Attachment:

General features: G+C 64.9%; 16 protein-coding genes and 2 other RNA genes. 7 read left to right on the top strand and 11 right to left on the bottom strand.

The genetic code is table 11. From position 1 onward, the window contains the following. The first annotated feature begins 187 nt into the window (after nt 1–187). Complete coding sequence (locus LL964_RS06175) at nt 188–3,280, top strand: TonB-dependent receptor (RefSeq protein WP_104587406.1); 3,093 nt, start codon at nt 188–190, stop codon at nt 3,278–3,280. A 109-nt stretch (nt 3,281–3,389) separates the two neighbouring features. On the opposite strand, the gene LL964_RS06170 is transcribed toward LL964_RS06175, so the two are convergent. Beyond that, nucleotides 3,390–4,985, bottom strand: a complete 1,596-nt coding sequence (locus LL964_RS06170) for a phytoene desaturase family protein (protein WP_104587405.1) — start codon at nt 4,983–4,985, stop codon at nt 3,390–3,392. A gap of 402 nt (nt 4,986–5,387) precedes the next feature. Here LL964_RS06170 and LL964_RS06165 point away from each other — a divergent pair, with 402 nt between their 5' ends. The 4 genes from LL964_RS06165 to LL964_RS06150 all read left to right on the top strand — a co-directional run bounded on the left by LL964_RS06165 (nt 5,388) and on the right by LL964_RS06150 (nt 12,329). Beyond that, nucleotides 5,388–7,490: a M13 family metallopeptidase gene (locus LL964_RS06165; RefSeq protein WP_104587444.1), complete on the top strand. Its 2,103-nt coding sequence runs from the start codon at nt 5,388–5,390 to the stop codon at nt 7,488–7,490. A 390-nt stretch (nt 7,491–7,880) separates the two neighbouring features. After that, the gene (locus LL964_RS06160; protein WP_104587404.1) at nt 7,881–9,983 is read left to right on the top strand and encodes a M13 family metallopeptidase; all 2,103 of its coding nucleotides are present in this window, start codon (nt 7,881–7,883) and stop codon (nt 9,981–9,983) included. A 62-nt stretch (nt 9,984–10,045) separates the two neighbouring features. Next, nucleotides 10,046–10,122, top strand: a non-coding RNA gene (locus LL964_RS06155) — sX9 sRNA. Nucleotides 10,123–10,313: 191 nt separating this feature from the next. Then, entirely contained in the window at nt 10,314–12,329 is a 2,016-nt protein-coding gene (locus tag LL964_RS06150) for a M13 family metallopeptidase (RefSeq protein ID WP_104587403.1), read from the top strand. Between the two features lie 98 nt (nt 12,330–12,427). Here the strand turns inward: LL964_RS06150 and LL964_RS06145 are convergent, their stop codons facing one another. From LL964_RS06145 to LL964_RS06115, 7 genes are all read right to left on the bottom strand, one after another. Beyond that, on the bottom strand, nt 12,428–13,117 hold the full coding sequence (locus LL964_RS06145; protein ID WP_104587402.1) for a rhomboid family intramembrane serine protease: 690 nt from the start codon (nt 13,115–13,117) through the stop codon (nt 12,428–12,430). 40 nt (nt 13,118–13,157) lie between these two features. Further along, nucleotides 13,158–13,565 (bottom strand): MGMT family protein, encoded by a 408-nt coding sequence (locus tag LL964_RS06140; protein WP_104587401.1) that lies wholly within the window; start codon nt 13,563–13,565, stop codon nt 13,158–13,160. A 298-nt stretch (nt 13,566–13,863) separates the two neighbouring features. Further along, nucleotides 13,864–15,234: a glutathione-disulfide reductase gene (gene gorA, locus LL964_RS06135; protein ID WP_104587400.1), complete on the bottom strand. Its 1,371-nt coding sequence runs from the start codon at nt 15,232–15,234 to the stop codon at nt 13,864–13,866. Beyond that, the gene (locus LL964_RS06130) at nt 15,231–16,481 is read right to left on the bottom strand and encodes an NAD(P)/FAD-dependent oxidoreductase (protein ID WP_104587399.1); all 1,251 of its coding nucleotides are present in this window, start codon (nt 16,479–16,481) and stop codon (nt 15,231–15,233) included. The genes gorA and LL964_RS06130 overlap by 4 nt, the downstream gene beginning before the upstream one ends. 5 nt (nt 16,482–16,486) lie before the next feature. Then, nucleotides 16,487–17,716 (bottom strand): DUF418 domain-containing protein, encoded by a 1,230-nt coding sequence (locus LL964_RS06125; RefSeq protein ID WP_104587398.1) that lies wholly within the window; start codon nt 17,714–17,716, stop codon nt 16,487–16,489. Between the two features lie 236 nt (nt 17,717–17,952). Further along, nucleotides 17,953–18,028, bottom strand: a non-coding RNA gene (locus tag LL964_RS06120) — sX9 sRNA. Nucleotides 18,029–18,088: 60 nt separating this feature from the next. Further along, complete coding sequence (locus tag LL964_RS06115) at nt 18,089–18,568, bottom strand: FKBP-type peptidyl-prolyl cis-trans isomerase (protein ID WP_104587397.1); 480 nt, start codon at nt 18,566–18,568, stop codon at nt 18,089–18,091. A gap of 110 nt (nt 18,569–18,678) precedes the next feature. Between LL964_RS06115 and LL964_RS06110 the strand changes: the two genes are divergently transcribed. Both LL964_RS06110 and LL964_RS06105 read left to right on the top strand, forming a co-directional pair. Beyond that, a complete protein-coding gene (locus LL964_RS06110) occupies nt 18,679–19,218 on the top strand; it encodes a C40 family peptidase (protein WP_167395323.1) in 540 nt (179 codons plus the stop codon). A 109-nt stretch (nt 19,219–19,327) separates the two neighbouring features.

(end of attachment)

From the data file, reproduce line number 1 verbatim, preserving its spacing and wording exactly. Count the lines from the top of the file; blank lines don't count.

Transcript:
General features: G+C 64.9%; 16 protein-coding genes and 2 other RNA genes. 7 read left to right on the top strand and 11 right to left on the bottom strand.